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a working group dedicated to the display of art in the private interior, c. 1715-1914

A Book of Architecture: Circulating style in the 18th century

Today’s post comes to us from Dylan Wayne Spivey, who completed his PhD at the University of Virginia in 2021 with a dissertation titled Contested Classicism: The English Baroque, Palladianism, and the Commodification of Architectural Style, 1715-1754. Today’s post is drawn from a chapter Spivey’s disssertation, offering insight into the relationship between architecture and ornamental design in the first half of the eighteenth century. –ANR
Furniture made c. 1759 by Thomas Chippendale for the Blue Drawing Rom at Dumfries House. Photo courtesy of Dumfries House Estate via Google Arts & Culture.

Furniture made c. 1759 by Thomas Chippendale for the Blue Drawing Room at Dumfries House. Photo courtesy of Dumfries House Estate via Google Arts & Culture.

Until 1754, Thomas Chippendale had been an obscure cabinetmaker living in London’s St. Martin’s Lane. Then he published The Gentleman and Cabinet-Maker’s Director, an ambitious collection of furniture designs that became a runaway success, both at home and abroad. Even today, who does not recognize the name Chippendale? Not only did Chippendale’s name become practically synonymous with the style of his furniture, but, as a catalog, the Director completely recalibrated the cabinetmaker’s professional relationship with his clients. The print and the illustrated book allowed artists like Chippendale to advertise their work directly to the eager public, and, by consolidating that work into a series of engraved images, it also allowed that public to choose their favorite chairs, bookcases, and tables with which they might furnish or refurnish their interiors in the newest and latest taste.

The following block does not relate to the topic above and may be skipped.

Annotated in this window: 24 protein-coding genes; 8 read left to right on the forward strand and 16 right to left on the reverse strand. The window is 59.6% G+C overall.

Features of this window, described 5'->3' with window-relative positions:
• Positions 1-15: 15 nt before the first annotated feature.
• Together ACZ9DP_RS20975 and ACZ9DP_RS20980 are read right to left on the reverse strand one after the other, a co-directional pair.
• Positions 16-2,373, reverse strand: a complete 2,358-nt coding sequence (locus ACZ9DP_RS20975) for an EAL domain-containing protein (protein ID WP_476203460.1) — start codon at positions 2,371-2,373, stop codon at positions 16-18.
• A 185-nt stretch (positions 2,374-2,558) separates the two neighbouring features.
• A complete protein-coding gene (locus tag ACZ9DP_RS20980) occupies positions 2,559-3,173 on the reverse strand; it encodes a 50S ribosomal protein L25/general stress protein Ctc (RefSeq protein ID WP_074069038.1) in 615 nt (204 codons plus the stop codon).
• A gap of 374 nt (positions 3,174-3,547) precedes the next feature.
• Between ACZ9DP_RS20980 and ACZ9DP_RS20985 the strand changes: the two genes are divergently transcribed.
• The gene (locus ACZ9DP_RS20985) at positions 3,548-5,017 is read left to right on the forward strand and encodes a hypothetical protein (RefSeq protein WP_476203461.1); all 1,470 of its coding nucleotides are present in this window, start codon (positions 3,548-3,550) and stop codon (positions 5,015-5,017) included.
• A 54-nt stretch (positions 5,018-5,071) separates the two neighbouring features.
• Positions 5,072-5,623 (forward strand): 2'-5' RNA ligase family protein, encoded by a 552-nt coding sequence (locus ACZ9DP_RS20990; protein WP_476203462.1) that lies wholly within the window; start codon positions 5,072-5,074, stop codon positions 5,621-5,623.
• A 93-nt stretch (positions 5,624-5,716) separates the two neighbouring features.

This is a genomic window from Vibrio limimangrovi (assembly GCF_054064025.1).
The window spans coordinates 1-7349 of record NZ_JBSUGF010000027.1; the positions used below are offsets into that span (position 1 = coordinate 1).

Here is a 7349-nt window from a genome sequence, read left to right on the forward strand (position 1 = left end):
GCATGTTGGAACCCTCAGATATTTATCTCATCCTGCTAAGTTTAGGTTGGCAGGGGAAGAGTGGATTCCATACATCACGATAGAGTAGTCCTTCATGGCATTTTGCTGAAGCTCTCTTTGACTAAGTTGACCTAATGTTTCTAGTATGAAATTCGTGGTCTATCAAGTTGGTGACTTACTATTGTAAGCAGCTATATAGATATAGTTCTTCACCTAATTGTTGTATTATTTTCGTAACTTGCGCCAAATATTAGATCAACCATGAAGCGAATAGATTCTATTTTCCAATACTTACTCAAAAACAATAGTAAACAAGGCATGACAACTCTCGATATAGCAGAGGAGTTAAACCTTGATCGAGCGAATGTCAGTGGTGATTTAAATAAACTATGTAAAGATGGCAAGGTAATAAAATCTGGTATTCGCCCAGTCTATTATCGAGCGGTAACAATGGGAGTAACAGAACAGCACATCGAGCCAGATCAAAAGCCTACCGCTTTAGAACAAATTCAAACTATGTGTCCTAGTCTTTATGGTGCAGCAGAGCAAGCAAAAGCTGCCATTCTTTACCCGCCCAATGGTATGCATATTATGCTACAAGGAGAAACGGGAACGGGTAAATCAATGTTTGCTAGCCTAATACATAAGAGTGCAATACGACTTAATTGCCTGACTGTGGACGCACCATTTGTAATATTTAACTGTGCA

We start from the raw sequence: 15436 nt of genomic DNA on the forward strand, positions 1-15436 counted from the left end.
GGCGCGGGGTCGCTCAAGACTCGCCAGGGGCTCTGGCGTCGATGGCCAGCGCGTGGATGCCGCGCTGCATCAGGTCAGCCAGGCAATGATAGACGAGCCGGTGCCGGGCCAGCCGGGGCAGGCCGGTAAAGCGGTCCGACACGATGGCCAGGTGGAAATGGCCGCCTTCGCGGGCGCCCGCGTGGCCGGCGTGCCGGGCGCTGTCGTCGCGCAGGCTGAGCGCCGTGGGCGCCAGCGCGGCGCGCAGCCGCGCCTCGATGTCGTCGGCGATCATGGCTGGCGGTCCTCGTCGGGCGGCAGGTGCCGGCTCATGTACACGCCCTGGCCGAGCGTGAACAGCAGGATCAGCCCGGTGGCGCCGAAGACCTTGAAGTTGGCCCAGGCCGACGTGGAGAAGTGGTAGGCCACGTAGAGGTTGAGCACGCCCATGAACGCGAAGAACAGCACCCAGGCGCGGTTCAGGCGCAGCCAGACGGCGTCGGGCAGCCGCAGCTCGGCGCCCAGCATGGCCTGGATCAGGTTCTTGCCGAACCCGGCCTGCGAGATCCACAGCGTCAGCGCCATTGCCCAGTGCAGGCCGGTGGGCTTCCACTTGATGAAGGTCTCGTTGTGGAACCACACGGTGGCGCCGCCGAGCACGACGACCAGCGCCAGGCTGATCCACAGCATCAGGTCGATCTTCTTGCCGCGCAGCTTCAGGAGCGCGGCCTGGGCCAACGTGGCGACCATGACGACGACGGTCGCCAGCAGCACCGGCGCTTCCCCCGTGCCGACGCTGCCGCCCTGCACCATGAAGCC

Parlour from 11 Henrietta Street, c. 1727-1732, described as the only surviving example of a townhouse interior designed by architect James Gibbs. Victoria & Albert Museum.